“How do you imagine people will operate the Deep Space Network in ten years?” After introducing some problems of operating the global collection of space-leaning telecommunications equipment, this prompt was one of the first questions we asked students to set the stage of their 8- or 10-week internships. While inquiry methods are typically applied to classroom learning, we applied similar strategies to designing custom internships that would be meaningful to the student and beneficial to the project, drawing on students’ unique background and experiences. Inquiry methods have the benefits to the student of giving them a scaffolded space to choose an investigation and deliverable which complements their strengths, or one that stretches them to learn new skills. Working backwards from initial project goals, we scoped the initial question-forming phase of inquiry design to those open issues the project needed addressing. The Deep Space Network was undergoing a major transformation in Follow-the-Sun, transitioning to daylight-only operation from 24/7 work. This resulted in many open questions requiring contributions in the fields of user research, design, and software development. We identified other objectives in the areas of leadership; teamwork; disability, equity, inclusion; and validation and iteration. This chapter describes the methods we used to design the internship project, how we facilitated it, prepared for each intern’s arrival, and measured progress in the students’ 8- to 10-week internships. This method has been used for all 18 interns over seven years to positive outcomes, resulting in four internal hires.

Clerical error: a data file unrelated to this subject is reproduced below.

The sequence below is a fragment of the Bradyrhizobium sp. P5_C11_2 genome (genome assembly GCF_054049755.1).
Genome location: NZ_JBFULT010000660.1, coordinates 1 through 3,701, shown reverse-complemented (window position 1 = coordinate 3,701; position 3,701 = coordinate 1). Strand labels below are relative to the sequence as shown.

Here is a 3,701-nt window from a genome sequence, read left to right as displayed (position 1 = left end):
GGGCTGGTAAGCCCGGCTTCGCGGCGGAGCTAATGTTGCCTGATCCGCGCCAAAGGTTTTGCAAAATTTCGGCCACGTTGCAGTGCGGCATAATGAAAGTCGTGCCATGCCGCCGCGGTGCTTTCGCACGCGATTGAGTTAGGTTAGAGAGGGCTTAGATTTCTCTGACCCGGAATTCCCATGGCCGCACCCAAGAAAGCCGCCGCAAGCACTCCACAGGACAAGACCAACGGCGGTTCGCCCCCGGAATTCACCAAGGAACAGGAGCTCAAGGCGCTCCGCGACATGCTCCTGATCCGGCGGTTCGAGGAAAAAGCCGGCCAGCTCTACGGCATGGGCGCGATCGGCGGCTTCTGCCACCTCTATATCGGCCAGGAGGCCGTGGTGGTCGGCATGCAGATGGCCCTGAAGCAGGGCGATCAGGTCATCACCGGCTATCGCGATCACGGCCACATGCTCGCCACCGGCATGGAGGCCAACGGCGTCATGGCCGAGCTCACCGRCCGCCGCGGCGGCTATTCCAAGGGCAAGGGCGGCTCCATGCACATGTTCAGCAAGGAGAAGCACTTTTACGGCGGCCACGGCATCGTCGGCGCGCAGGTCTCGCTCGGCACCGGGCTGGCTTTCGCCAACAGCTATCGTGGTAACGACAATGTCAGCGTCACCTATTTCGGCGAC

Cover page of Inquiries and Frameworks: Synergistic Support for STEM Student Interns

Inquiries and Frameworks: Synergistic Support for STEM Student Interns


Participants of the Institute for Scientist and Engineer Educators’ (ISEE) Professional Development Program (PDP) work in Design Teams to create inquiry activities that foster student learning of relevant STEM content and practices. These teams implement the inquiry activities in one or more teaching venues (i.e., a context in which Design Team members act as instructors or facilitators with actual learners or students). One such venue is the Akamai Internship Program’s PREP Course. Concurrent with running the PDP, ISEE supported the development of frameworks to help Akamai interns understand the projects they undertake during their internship. Two frameworks were developed: one focused on scientific explanations and the other on engineering solutions. This paper describes how PDP inquiry activities and the ISEE Frameworks come together in a mutually supportive manner during the Akamai PREP Course. This synergy becomes apparent as we examine the sequential placement of PREP sessions whereby the frameworks both push interns to make sense of their experiences with such activities (e.g., revisiting the explanation framework after a science-oriented inquiry) and prepare interns for effective engagement in upcoming inquiry activities (e.g., using the solution framework before an engineering-oriented inquiry). Recommendations include using a similar pairing of inquiry activities and frameworks in other teaching venues.